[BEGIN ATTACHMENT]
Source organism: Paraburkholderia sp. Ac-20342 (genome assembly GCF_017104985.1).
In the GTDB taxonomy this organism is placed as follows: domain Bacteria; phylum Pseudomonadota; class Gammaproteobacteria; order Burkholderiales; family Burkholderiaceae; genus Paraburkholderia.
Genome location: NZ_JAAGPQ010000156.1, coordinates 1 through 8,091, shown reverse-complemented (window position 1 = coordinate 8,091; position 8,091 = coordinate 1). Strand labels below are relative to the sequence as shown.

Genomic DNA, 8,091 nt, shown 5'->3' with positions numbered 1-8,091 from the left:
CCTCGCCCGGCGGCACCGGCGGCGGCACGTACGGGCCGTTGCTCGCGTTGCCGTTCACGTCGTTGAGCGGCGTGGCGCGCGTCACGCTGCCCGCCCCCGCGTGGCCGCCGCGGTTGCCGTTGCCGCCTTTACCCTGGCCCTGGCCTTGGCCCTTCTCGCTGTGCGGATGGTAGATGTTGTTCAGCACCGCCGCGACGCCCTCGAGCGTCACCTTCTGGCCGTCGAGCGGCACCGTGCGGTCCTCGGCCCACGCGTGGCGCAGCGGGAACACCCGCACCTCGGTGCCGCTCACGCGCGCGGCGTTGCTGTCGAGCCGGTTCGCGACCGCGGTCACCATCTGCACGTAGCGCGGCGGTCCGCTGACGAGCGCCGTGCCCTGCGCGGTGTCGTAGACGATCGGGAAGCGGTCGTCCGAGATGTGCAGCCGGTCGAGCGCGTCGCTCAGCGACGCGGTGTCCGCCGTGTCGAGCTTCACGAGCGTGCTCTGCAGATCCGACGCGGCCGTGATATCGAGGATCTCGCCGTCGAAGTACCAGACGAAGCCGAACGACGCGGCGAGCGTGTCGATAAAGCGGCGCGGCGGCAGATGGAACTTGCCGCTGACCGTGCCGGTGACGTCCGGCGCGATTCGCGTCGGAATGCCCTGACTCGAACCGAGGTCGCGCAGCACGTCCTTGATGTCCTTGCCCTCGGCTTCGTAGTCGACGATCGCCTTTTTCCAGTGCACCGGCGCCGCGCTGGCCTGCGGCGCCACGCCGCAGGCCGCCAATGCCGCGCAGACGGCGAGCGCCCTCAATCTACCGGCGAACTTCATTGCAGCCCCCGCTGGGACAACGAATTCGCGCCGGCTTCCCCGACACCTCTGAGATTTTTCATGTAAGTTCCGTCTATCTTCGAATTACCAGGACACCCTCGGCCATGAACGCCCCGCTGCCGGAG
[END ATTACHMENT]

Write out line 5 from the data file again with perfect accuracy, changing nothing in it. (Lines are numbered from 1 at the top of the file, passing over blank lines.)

CCTCGCCCGGCGGCACCGGCGGCGGCACGTACGGGCCGTTGCTCGCGTTGCCGTTCACGTCGTTGAGCGGCGTGGCGCGCGTCACGCTGCCCGCCCCCGCGTGGCCGCCGCGGTTGCCGTTGCCGCCTTTACCCTGGCCCTGGCCTTGGCCCTTCTCGCTGTGCGGATGGTAGATGTTGTTCAGCACCGCCGCGACGCCCTCGAGCGTCACCTTCTGGCCGTCGAGCGGCACCGTGCGGTCCTCGGCCCACGCGTGGCGCAGCGGGAACACCCGCACCTCGGTGCCGCTCACGCGCGCGGCGTTGCTGTCGAGCCGGTTCGCGACCGCGGTCACCATCTGCACGTAGCGCGGCGGTCCGCTGACGAGCGCCGTGCCCTGCGCGGTGTCGTAGACGATCGGGAAGCGGTCGTCCGAGATGTGCAGCCGGTCGAGCGCGTCGCTCAGCGACGCGGTGTCCGCCGTGTCGAGCTTCACGAGCGTGCTCTGCAGATCCGACGCGGCCGTGATATCGAGGATCTCGCCGTCGAAGTACCAGACGAAGCCGAACGACGCGGCGAGCGTGTCGATAAAGCGGCGCGGCGGCAGATGGAACTTGCCGCTGACCGTGCCGGTGACGTCCGGCGCGATTCGCGTCGGAATGCCCTGACTCGAACCGAGGTCGCGCAGCACGTCCTTGATGTCCTTGCCCTCGGCTTCGTAGTCGACGATCGCCTTTTTCCAGTGCACCGGCGCCGCGCTGGCCTGCGGCGCCACGCCGCAGGCCGCCAATGCCGCGCAGACGGCGAGCGCCCTCAATCTACCGGCGAACTTCATTGCAGCCCCCGCTGGGACAACGAATTCGCGCCGGCTTCCCCGACACCTCTGAGATTTTTCATGTAAGTTCCGTCTATCTTCGAATTACCAGGACACCCTCGGCCATGAACGCCCCGCTGCCGGAG